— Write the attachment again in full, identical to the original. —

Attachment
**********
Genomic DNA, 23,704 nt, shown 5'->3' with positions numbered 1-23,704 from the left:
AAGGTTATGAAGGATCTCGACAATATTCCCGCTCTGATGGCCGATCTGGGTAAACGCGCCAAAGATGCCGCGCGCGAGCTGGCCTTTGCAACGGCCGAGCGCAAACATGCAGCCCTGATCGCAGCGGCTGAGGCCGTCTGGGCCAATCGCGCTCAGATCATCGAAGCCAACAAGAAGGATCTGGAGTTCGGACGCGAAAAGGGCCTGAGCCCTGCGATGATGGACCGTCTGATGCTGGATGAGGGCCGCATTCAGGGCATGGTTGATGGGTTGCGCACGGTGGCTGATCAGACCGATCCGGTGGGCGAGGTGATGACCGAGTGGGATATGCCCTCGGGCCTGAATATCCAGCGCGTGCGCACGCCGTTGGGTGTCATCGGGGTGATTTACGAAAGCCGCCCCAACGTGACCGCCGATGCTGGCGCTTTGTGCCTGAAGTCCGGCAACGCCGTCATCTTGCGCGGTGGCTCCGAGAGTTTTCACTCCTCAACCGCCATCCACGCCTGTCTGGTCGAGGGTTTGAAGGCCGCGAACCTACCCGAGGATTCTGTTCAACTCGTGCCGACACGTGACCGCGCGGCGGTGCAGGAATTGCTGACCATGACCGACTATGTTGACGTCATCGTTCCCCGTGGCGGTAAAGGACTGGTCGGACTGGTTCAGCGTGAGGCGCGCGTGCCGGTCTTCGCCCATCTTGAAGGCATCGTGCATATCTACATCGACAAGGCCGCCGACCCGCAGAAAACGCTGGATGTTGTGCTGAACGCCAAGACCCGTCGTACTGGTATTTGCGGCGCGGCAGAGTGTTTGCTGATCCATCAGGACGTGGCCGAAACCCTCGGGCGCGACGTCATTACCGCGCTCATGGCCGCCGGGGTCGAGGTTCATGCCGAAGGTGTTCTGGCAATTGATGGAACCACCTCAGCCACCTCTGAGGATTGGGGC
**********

Genomic DNA, 23,704 nt, shown 5'->3' with positions numbered 1-23,704 from the left:
AAGGTTATGAAGGATCTCGACAATATTCCCGCTCTGATGGCCGATCTGGGTAAACGCGCCAAAGATGCCGCGCGCGAGCTGGCCTTTGCAACGGCCGAGCGCAAACATGCAGCCCTGATCGCAGCGGCTGAGGCCGTCTGGGCCAATCGCGCTCAGATCATCGAAGCCAACAAGAAGGATCTGGAGTTCGGACGCGAAAAGGGCCTGAGCCCTGCGATGATGGACCGTCTGATGCTGGATGAGGGCCGCATTCAGGGCATGGTTGATGGGTTGCGCACGGTGGCTGATCAGACCGATCCGGTGGGCGAGGTGATGACCGAGTGGGATATGCCCTCGGGCCTGAATATCCAGCGCGTGCGCACGCCGTTGGGTGTCATCGGGGTGATTTACGAAAGCCGCCCCAACGTGACCGCCGATGCTGGCGCTTTGTGCCTGAAGTCCGGCAACGCCGTCATCTTGCGCGGTGGCTCCGAGAGTTTTCACTCCTCAACCGCCATCCACGCCTGTCTGGTCGAGGGTTTGAAGGCCGCGAACCTACCCGAGGATTCTGTTCAACTCGTGCCGACACGTGACCGCGCGGCGGTGCAGGAATTGCTGACCATGACCGACTATGTTGACGTCATCGTTCCCCGTGGCGGTAAAGGACTGGTCGGACTGGTTCAGCGTGAGGCGCGCGTGCCGGTCTTCGCCCATCTTGAAGGCATCGTGCATATCTACATCGACAAGGCCGCCGACCCGCAGAAAACGCTGGATGTTGTGCTGAACGCCAAGACCCGTCGTACTGGTATTTGCGGCGCGGCAGAGTGTTTGCTGATCCATCAGGACGTGGCCGAAACCCTCGGGCGCGACGTCATTACCGCGCTCATGGCCGCCGGGGTCGAGGTTCATGCCGAAGGTGTTCTGGCAATTGATGGAACCACCTCAGCCACCTCTGAGGATTGGGGC